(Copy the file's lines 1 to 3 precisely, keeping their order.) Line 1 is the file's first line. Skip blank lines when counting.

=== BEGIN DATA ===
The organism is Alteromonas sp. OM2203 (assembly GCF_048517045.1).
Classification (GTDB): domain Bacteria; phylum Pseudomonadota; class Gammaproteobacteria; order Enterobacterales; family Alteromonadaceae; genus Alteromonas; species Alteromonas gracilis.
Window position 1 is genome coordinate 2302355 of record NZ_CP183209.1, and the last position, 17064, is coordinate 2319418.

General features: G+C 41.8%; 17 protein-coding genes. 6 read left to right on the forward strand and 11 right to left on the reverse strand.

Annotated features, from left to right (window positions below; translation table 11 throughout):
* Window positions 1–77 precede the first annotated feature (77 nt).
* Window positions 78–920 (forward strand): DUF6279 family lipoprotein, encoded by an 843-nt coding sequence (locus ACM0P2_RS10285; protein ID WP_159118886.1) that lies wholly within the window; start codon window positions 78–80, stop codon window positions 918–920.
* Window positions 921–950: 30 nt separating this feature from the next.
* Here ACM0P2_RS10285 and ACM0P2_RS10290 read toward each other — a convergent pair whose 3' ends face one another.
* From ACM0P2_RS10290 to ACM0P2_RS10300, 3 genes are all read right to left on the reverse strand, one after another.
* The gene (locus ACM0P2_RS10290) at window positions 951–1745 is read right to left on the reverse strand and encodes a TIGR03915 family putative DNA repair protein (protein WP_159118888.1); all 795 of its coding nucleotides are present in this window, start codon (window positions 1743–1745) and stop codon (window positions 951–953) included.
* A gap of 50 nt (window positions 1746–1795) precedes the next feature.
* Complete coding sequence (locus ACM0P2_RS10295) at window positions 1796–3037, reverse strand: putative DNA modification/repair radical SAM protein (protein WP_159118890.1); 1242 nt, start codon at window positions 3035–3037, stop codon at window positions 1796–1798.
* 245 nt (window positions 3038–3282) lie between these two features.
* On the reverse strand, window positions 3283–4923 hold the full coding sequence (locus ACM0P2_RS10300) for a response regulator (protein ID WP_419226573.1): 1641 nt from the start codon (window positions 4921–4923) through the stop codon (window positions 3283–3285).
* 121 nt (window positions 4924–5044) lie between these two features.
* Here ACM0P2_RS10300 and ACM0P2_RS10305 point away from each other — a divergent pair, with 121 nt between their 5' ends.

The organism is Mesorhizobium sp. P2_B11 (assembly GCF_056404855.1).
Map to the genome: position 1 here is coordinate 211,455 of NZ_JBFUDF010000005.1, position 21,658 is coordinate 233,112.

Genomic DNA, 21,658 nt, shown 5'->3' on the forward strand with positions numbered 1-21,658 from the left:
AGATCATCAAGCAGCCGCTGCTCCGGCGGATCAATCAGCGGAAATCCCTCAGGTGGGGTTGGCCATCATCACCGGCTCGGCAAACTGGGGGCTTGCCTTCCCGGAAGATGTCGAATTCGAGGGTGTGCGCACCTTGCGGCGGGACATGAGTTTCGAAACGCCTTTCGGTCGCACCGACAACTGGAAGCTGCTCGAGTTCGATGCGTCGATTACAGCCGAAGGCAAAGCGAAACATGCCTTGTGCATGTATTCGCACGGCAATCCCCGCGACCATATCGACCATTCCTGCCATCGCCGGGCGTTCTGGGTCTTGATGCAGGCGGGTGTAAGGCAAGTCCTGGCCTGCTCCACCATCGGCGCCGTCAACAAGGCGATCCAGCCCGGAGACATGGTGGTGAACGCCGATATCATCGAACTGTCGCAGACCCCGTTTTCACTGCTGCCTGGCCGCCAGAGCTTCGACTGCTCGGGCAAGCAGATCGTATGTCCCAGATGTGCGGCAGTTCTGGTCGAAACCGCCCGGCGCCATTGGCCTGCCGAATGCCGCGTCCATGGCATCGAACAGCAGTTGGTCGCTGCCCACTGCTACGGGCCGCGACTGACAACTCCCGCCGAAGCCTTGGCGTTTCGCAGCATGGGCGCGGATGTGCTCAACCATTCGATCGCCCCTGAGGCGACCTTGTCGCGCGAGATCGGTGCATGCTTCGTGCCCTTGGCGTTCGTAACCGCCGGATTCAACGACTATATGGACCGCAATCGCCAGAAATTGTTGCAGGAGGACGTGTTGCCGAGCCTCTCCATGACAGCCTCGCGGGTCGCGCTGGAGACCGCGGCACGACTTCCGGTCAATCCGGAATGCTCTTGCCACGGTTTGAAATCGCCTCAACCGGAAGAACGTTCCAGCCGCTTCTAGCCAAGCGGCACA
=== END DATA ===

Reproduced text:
The organism is Alteromonas sp. OM2203 (assembly GCF_048517045.1).
Classification (GTDB): domain Bacteria; phylum Pseudomonadota; class Gammaproteobacteria; order Enterobacterales; family Alteromonadaceae; genus Alteromonas; species Alteromonas gracilis.
Window position 1 is genome coordinate 2302355 of record NZ_CP183209.1, and the last position, 17064, is coordinate 2319418.